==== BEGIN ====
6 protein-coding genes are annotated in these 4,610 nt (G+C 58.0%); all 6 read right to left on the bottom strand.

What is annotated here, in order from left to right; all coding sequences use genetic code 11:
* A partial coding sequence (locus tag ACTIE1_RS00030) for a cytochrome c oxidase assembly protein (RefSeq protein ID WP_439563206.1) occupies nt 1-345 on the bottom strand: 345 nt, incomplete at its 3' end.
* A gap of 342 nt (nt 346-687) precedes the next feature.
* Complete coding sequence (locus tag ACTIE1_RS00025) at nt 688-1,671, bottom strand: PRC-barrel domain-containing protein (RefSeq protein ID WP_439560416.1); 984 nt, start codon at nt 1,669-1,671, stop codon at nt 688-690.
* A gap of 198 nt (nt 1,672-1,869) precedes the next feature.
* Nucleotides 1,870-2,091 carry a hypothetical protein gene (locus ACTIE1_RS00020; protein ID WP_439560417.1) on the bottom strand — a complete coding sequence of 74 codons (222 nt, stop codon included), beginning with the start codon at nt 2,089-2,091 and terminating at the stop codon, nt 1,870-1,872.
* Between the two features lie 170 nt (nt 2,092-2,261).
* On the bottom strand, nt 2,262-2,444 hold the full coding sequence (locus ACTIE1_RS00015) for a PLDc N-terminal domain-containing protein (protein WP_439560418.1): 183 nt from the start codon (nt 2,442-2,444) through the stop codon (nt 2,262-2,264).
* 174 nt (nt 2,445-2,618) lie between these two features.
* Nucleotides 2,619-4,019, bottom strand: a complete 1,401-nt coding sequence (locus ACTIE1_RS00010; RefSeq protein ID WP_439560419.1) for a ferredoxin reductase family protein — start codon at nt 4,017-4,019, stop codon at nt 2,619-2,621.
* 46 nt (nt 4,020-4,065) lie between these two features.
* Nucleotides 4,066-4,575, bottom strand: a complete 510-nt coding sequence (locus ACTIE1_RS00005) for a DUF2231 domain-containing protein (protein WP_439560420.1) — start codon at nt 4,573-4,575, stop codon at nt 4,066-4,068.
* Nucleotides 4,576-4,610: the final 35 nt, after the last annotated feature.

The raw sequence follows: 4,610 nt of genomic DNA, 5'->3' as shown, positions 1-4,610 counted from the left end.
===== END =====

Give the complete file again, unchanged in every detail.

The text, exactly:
6 protein-coding genes are annotated in these 4,610 nt (G+C 58.0%); all 6 read right to left on the bottom strand.

What is annotated here, in order from left to right; all coding sequences use genetic code 11:
* A partial coding sequence (locus tag ACTIE1_RS00030) for a cytochrome c oxidase assembly protein (RefSeq protein ID WP_439563206.1) occupies nt 1-345 on the bottom strand: 345 nt, incomplete at its 3' end.
* A gap of 342 nt (nt 346-687) precedes the next feature.
* Complete coding sequence (locus tag ACTIE1_RS00025) at nt 688-1,671, bottom strand: PRC-barrel domain-containing protein (RefSeq protein ID WP_439560416.1); 984 nt, start codon at nt 1,669-1,671, stop codon at nt 688-690.
* A gap of 198 nt (nt 1,672-1,869) precedes the next feature.
* Nucleotides 1,870-2,091 carry a hypothetical protein gene (locus ACTIE1_RS00020; protein ID WP_439560417.1) on the bottom strand — a complete coding sequence of 74 codons (222 nt, stop codon included), beginning with the start codon at nt 2,089-2,091 and terminating at the stop codon, nt 1,870-1,872.
* Between the two features lie 170 nt (nt 2,092-2,261).
* On the bottom strand, nt 2,262-2,444 hold the full coding sequence (locus ACTIE1_RS00015) for a PLDc N-terminal domain-containing protein (protein WP_439560418.1): 183 nt from the start codon (nt 2,442-2,444) through the stop codon (nt 2,262-2,264).
* 174 nt (nt 2,445-2,618) lie between these two features.
* Nucleotides 2,619-4,019, bottom strand: a complete 1,401-nt coding sequence (locus ACTIE1_RS00010; RefSeq protein ID WP_439560419.1) for a ferredoxin reductase family protein — start codon at nt 4,017-4,019, stop codon at nt 2,619-2,621.
* 46 nt (nt 4,020-4,065) lie between these two features.
* Nucleotides 4,066-4,575, bottom strand: a complete 510-nt coding sequence (locus ACTIE1_RS00005) for a DUF2231 domain-containing protein (protein WP_439560420.1) — start codon at nt 4,573-4,575, stop codon at nt 4,066-4,068.
* Nucleotides 4,576-4,610: the final 35 nt, after the last annotated feature.

The raw sequence follows: 4,610 nt of genomic DNA, 5'->3' as shown, positions 1-4,610 counted from the left end.